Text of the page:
Puerto Rico’s new Hurricane Maria death toll is 46 times higher than the government’s previous count
The new figure is 46 times larger than the previous toll the Puerto Rican government released in December 2017, when officials said 64 people had died as a result of the storm.
It comes on the same day researchers from George Washington University revealed findings from a study on storm-related deaths commissioned by the US commonwealth’s government.
“This is unprecedented devastation,” Gov. Ricardo Rossello told reporters.
But the new death toll is only an approximation, not a concrete list of names, Rossello said.
Moving forward, he said, officials will continue to investigate deaths from the storm and refine the official tally.
“This number can change,” he said. “It could be less, it could be more, as time passes.”
It could take months or years, he said, to come up with a complete list of storm-related deaths.
“We are using the best science available … to be able to give a sense of closure to all of this,” he said. “The truth is there is a lot of work to do.”
The official toll matters in part because families of those who died in the aftermath of the storm are eligible to have some funeral expenses covered by the US government. Experts say higher death tolls drive more disaster aid. And knowing precisely how and why people died can help authorities prevent future hurricane-related deaths.
A key question: Will this new figure — stemming from a study conducted at the request of Puerto Rican officials — provide any closure to families that have long argued their loved ones died because of the storm but hadn’t received any official acknowledgment?
A new study
Researchers from George Washington University released a study earlier Tuesday, calculating excess deaths that occurred in the US commonwealth between September 2017 and February 2018.
But the latest estimate was even higher.
San Juan Mayor Carmen Yulin Cruz blamed President Donald Trump, the federal government and Puerto Rican officials for failing to provide adequate assistance in the aftermath of the storm.
“It’s 2,975 people, and they’re still calling it an estimate — 2,975 people that will never see the light of day, and many of them died because of what was done by the administration and that was silently approved by most of the political class in Puerto Rico,” Cruz told CNN on Wednesday.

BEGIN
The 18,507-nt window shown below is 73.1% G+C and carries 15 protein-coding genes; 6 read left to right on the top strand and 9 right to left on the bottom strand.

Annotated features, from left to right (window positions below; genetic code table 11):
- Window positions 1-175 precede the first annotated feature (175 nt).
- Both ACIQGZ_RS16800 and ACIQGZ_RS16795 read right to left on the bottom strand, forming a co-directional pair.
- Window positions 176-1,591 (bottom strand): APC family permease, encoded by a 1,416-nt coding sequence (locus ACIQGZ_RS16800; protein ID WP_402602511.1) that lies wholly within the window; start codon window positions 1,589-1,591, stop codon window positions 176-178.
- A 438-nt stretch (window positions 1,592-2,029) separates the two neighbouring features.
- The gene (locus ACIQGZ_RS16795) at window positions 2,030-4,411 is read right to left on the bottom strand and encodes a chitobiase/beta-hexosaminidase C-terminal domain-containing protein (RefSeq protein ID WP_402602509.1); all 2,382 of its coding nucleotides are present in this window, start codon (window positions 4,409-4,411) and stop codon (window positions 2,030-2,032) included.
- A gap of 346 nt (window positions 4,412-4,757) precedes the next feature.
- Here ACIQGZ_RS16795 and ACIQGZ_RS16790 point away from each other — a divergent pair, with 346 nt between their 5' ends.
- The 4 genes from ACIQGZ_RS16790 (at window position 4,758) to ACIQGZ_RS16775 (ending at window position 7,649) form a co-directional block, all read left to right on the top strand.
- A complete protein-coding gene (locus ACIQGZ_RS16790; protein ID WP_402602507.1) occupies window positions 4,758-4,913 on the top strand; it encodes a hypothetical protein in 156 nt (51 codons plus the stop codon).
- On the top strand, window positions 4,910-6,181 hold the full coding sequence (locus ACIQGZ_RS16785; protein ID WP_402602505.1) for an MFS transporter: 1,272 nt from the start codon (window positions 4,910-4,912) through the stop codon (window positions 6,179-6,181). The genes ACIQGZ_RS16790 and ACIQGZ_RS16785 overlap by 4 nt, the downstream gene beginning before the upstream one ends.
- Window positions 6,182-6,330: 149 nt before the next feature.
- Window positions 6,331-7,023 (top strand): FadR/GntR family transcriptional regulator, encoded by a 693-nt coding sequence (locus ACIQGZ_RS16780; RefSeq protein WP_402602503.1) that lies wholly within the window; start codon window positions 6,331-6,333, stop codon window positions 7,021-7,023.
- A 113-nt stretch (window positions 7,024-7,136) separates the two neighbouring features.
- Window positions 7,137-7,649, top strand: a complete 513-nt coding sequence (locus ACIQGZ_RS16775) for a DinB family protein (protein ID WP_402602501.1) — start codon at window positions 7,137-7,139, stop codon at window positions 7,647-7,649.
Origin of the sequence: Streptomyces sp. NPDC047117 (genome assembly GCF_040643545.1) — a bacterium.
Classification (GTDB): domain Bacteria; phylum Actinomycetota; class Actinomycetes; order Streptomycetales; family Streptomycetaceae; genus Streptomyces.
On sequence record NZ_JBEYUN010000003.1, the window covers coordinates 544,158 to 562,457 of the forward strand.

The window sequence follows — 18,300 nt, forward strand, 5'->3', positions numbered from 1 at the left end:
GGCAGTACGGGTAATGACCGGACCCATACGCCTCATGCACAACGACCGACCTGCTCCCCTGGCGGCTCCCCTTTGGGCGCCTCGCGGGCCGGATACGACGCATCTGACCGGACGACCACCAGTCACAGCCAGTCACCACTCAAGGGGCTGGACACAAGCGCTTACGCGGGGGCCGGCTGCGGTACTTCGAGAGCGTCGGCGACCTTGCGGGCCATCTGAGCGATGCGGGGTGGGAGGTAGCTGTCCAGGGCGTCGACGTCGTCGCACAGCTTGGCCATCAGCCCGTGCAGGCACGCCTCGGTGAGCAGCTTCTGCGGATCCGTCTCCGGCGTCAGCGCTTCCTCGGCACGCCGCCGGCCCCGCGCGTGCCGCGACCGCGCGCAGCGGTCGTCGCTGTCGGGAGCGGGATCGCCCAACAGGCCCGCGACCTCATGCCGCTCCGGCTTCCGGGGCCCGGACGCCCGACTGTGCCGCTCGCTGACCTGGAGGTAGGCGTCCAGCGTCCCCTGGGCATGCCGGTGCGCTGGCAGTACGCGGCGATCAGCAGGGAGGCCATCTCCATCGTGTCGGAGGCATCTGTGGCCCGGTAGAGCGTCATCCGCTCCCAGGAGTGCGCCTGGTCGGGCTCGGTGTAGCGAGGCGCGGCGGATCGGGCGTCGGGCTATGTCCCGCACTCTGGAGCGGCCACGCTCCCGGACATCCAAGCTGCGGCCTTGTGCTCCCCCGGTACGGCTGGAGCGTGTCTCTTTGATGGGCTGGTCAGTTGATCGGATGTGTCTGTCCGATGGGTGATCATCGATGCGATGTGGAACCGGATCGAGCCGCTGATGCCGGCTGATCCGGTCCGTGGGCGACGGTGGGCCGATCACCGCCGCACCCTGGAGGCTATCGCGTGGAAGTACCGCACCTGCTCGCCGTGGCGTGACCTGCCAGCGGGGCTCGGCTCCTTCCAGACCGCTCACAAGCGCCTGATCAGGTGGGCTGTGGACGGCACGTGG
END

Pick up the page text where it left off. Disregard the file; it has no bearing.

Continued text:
“The administration killed the Puerto Ricans with neglect,” she added. “The Trump administration led us to believe they were helping when they weren’t up to par, and they didn’t allow other countries to help us. … Shame on President Trump.”
White House press secretary Sarah Sanders said Trump “remains proud of all of the work the Federal family undertook to help our fellow citizens in Puerto Rico,” according to a statement issued after Tuesday’s release of the new death toll estimate.
To that, Cruz asked, “What is there to be proud of? 2,970 dead. Is that what he’s proud of?”
Researchers behind George Washington University’s study said they felt they were able to provide a more accurate estimate because they took into account additional factors such as migration.
“I do think this study helps to validate that sense that many people had that there were just too many deaths,” said Lynn Goldman, dean of the university’s Milken Institute School of Public Health.
But she also stressed that Tuesday’s report marks only the first phase of the study.
“In the next phase, we would like to dig down deeper into that number to understand among all the deaths that occurred, which of them were related to Maria, which of them would not have occurred if it hadn’t been for the storm? We’re not able to say that now,” Goldman said.
She acknowledged that a complete list may never be possible.
“At the end of the day,” she said, “we may never be able to fully identify all those 2,975 people.”
‘We are not going to revive them’
“This is up and down numbers. No one knows how or from what (source) is the real number,” Rodriguez said. “Due to the island being shut down, there was no way of knowing anything for a week or week and a half after the event.”
Natalio Rodriguez’s death hasn’t been officially classified as related to the storm, but his family believes Maria was to blame. He died after the generator that was running his breathing machine ran out of gas.
And no study, Lourdes Rodriguez said, can make up for what she and so many others lost.
“We are not going to revive them, unfortunately. We just have to be prepared or get prepared for the next event,” Rodriguez said. “September is one of the hottest months of the year, and you see people going to the beach and living in la-la land, as if nothing is going to come.”
Governor: ‘I made mistakes’
The George Washington University study also found that the risk of dying as a result of the storm was the highest for people living in Puerto Rico’s poorest municipalities, and that older, male Puerto Ricans had a notably higher risk of death after Maria.
In addition, researchers looked at how storm-related deaths were certified, and they analyzed communication about deaths after the disaster.
The governor admitted Tuesday that he’d made mistakes in handling the situation.
“I agree I made mistakes. I agree on that. … This could have been done differently. I recognize all that,” he said. “However, I reject the notion that this was somehow connected to any political consideration. My only consideration is the well-being of the people of Puerto Rico. My only consideration was getting the best available information and the truth out there.”
Rossello said he’d signed an executive order for a commission to begin looking at researchers’ recommendations for improving communication and the death certification process, and that a memorial would be built to honor the storm’s victims.
CNN’s John D. Sutter, Ray Sanchez, Hollie Silverman, Luis Rodriguez and Jeffrey Acevedo contributed to this report.
News credit : Cnn